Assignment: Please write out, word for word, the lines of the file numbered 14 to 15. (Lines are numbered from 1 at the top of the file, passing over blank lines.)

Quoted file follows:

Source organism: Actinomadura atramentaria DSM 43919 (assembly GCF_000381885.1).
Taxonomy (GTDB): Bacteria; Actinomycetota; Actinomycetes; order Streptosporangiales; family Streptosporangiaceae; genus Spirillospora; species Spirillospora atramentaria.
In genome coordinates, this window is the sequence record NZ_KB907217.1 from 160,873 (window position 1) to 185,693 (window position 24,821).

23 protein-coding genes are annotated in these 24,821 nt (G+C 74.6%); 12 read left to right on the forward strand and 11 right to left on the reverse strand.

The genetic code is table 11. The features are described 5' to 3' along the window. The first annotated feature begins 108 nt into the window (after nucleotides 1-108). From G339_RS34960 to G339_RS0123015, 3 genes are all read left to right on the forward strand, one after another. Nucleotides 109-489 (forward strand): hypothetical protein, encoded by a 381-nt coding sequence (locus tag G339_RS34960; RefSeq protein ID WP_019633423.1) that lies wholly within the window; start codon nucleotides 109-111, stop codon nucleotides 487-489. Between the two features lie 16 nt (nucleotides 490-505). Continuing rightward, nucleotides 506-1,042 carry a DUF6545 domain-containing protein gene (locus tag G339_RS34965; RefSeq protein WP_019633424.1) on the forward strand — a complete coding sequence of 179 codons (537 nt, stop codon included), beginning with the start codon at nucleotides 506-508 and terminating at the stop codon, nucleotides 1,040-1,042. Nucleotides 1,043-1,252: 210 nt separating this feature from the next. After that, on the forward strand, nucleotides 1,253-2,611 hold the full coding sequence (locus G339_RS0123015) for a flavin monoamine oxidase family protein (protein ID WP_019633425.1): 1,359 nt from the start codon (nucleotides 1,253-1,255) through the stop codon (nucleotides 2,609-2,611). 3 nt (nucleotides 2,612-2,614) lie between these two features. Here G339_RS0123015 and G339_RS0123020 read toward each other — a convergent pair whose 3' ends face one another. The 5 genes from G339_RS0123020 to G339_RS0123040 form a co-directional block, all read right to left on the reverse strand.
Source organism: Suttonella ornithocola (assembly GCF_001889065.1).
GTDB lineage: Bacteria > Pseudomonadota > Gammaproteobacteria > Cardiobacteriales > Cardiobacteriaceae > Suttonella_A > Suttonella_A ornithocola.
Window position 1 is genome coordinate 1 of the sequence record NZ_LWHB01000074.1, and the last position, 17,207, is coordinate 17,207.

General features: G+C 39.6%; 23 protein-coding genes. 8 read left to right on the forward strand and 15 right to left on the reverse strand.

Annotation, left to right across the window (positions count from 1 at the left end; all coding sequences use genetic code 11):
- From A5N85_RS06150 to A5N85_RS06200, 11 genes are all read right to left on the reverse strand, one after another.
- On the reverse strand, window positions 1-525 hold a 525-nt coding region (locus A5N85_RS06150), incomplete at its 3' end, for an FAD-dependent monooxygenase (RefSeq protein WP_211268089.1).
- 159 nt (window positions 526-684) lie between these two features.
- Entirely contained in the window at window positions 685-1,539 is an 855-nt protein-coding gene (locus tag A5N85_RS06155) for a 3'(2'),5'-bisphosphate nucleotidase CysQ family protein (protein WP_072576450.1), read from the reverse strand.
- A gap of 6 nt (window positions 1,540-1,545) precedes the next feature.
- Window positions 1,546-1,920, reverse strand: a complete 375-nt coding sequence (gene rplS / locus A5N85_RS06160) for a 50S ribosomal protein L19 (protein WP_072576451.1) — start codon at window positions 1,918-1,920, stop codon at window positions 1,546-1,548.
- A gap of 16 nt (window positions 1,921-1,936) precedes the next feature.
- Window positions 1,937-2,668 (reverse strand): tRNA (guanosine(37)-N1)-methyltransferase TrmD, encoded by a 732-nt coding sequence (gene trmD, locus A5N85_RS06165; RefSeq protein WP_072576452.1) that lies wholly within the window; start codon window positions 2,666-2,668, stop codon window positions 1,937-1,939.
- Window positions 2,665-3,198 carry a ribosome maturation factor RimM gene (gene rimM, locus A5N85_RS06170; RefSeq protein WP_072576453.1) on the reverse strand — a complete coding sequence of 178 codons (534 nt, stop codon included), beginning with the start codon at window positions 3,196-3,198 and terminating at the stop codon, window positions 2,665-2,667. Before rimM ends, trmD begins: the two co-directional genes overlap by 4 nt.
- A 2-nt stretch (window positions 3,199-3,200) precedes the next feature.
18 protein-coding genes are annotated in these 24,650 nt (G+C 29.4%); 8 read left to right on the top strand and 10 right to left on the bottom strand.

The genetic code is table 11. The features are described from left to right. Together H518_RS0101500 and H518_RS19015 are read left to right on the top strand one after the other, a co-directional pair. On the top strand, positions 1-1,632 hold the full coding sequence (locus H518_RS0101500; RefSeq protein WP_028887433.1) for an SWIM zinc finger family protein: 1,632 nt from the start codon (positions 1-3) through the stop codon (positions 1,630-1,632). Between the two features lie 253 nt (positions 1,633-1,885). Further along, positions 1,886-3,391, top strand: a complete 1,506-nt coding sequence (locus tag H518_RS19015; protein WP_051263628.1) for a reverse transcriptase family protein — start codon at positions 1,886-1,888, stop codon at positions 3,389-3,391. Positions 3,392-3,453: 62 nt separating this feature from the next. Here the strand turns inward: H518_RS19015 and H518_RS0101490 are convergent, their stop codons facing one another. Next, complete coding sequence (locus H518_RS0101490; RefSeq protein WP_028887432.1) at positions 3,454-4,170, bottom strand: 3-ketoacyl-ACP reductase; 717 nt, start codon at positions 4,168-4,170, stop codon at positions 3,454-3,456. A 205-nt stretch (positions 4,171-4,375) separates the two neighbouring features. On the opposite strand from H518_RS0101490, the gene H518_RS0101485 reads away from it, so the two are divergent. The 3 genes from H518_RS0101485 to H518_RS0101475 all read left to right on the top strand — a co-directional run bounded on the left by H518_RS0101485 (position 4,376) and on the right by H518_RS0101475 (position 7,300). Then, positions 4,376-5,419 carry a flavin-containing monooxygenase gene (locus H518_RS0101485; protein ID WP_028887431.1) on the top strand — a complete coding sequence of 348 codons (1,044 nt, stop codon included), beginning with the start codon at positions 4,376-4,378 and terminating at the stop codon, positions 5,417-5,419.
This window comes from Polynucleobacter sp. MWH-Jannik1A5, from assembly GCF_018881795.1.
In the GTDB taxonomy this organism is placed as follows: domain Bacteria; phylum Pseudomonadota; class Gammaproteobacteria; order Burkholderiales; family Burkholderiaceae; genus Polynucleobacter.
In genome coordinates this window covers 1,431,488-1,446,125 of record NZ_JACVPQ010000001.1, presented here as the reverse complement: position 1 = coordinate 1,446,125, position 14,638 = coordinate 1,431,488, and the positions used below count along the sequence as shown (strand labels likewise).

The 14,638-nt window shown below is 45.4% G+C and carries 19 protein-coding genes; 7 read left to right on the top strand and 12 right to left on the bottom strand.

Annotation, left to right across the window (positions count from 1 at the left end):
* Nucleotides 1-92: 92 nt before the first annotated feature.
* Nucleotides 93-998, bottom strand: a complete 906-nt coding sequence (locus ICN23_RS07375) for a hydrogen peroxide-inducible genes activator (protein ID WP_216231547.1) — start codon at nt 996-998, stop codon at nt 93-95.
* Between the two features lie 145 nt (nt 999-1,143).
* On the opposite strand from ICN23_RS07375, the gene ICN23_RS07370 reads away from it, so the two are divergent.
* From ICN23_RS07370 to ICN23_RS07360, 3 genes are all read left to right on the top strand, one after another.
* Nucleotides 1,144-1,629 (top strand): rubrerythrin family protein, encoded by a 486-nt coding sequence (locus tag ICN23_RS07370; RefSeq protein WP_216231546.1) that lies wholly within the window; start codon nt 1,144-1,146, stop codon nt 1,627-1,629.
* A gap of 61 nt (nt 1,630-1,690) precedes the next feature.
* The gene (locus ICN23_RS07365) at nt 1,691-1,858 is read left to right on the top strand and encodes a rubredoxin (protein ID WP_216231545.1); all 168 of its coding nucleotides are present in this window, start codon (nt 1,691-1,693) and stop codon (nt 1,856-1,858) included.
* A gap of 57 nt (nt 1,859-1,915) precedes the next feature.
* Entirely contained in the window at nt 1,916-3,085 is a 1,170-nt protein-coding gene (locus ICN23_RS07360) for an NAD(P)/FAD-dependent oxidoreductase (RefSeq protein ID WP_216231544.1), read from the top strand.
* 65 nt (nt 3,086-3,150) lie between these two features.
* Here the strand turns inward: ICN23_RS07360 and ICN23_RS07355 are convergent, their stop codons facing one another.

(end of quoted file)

- Entirely contained in the window at window positions 685-1,539 is an 855-nt protein-coding gene (locus tag A5N85_RS06155) for a 3'(2'),5'-bisphosphate nucleotidase CysQ family protein (protein WP_072576450.1), read from the reverse strand.
- A gap of 6 nt (window positions 1,540-1,545) precedes the next feature.